Colectivos Zapatistas de San Diego

Tuesday, October 03, 2006

Borderlands Hacklab Attack!!!URGENT CALL TO ACTION!

The borderlands Hacklab [], Electronic Disturbance
Theater [] and Rising Tide North
America [] call for a virtual sit-in
against the websites of the G8+5 and the Mexican government during the
G8+5 meetings on October 3-4th, 2006 in Mexico.

To join the action, click here:

While the Mexican government tries to play host to the G8+5 Gleneagles
Dialogue on Climate Change, it is mounting a massive violent attack on
the people of Oaxaca. Apparently the Mexican government thinks it can
cleanse the country of its growing pro-democracy rebellion while laying
out a red carpet to world politicians including the G8 Energy Ministers.
The neoliberal project of corporate globalization and fossil-fuel-based
"energy security" that causes global warming is built on massive
violence, from armies to riot police to militarized borders, to turn the
global south into its sweatshop and repress the uprisings for justice,
democracy, and sustainable livelihood of the people in Mexico and other

While the neoliberal model of industrial "development" sees the
remaining indigenous and "undeveloped" lands of the Earth as territories
for capitalist exploitation of natural resources and human labor, the
schoolteachers leading Oaxaca's popular pro-democracy strike have a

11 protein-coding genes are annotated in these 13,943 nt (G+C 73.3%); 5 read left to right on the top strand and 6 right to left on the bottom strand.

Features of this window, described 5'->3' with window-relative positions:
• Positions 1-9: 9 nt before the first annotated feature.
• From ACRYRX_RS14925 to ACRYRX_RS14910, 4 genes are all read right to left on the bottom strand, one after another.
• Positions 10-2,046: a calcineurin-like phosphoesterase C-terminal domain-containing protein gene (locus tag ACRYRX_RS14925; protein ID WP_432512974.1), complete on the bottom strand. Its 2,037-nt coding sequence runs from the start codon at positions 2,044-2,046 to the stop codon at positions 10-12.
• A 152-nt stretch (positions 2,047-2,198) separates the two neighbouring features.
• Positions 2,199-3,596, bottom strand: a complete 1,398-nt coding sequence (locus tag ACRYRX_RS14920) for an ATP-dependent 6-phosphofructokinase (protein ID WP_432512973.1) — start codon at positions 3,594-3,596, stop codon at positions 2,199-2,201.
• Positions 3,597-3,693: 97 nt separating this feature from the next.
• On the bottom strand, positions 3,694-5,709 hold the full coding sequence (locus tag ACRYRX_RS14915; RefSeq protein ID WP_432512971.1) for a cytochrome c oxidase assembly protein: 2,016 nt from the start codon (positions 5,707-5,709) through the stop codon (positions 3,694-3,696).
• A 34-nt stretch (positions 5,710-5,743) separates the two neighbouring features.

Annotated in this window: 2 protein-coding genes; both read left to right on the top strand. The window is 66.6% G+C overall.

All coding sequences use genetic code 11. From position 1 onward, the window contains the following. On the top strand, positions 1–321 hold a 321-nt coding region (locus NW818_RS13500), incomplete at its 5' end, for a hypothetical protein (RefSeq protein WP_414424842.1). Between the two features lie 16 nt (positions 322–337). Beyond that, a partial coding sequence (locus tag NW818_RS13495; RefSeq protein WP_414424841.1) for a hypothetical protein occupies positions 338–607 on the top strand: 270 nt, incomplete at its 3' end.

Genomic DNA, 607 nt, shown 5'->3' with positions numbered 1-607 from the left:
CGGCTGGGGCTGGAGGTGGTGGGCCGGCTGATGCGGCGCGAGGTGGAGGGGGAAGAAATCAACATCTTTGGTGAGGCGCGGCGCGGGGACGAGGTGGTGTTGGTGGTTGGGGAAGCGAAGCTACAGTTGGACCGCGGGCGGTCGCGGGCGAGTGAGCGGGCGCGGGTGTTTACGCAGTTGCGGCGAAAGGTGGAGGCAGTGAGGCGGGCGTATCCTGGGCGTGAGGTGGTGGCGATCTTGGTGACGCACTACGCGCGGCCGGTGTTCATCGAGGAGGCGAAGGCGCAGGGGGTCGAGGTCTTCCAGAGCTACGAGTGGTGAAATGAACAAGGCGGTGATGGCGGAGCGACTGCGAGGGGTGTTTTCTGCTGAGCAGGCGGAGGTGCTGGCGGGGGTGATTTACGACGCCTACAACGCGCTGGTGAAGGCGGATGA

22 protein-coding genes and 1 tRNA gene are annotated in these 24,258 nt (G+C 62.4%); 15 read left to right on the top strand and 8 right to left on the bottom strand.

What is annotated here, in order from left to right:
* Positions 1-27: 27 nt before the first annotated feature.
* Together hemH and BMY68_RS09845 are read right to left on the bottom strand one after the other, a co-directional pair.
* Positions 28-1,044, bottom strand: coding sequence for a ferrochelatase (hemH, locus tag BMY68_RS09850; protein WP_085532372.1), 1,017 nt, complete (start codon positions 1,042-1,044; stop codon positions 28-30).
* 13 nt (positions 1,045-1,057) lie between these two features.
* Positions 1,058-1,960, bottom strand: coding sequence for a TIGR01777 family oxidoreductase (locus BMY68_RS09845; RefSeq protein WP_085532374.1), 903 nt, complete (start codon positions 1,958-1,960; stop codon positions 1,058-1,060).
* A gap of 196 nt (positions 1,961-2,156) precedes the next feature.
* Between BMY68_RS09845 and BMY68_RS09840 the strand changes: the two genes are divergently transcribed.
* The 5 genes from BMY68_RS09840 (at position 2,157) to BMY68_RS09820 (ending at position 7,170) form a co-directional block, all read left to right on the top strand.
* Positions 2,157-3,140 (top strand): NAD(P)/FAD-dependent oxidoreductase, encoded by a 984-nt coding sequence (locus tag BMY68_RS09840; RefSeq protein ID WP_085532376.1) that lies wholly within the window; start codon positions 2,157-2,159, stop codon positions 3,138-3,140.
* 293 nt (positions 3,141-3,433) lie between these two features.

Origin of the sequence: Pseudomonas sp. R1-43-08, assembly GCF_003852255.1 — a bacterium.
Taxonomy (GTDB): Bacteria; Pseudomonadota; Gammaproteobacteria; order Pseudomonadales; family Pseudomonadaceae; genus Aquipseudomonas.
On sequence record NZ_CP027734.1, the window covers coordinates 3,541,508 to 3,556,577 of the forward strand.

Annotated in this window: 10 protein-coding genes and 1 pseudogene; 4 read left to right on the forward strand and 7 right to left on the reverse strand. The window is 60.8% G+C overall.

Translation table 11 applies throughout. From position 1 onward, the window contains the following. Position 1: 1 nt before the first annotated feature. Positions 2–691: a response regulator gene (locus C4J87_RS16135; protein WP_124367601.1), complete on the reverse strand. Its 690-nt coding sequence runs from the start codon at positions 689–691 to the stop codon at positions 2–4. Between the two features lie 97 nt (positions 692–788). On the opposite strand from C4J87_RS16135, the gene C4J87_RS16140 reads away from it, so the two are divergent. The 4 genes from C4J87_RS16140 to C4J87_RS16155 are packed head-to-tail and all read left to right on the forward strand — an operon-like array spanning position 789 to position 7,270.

different vision. By taking direct action to shut down the tyrannical
rule of their state governor Ulises Ruiz Ortiz, the people of Oaxaca are
teaching that another world is possible.

On Sunday, October 1, 2006, a headline in the Mexico City daily Milenio
proclaimed, "Preparations for war in Oaxaca," while Mexico City's El
Universal newspaper reported that helicopters, planes and 15 troop
trucks had assembled in Huatulco, a Pacific tourist getaway and military
hub a short flight â but a long and difficult drive â from Oaxaca city.
According to the independent news website, which has been
covering the Other Campaign of the Zapatistas, on Sunday, October1,

"The Mexican Navy carried out a reconnaissance operation over the
buildings and public spaces occupied by the Popular Assembly of the
Peoples of Oaxaca (APPO in its Spanish initials). Two MI-17 helicopters
and one CASA C212 Navy airplane with registration number AMP-118 flew
over the streets of the city â where opponents of Governor Ulises Ruiz
Ortiz have maintained several encampments over the past 130 days â for
about 40 minutes."

"The zocalo, or central city square, the Oro and La Ley radio stations,
the state government building, the Brenamiel and El Rosario radio
antennas, as well as the Department of Finance building â all places
where the rebels have installed protest camps â were reconnoitered by
low-level flights of military aircraft. As they passed over the Radio
Oro facilities, the two helicopters were fruitlessly "attacked" with
fireworks that teachers of the National Education Workers' Union local
Section 22 launched from Conzatti Garden. The airplane then made four
more passes over the areas around the zocalo and returned to the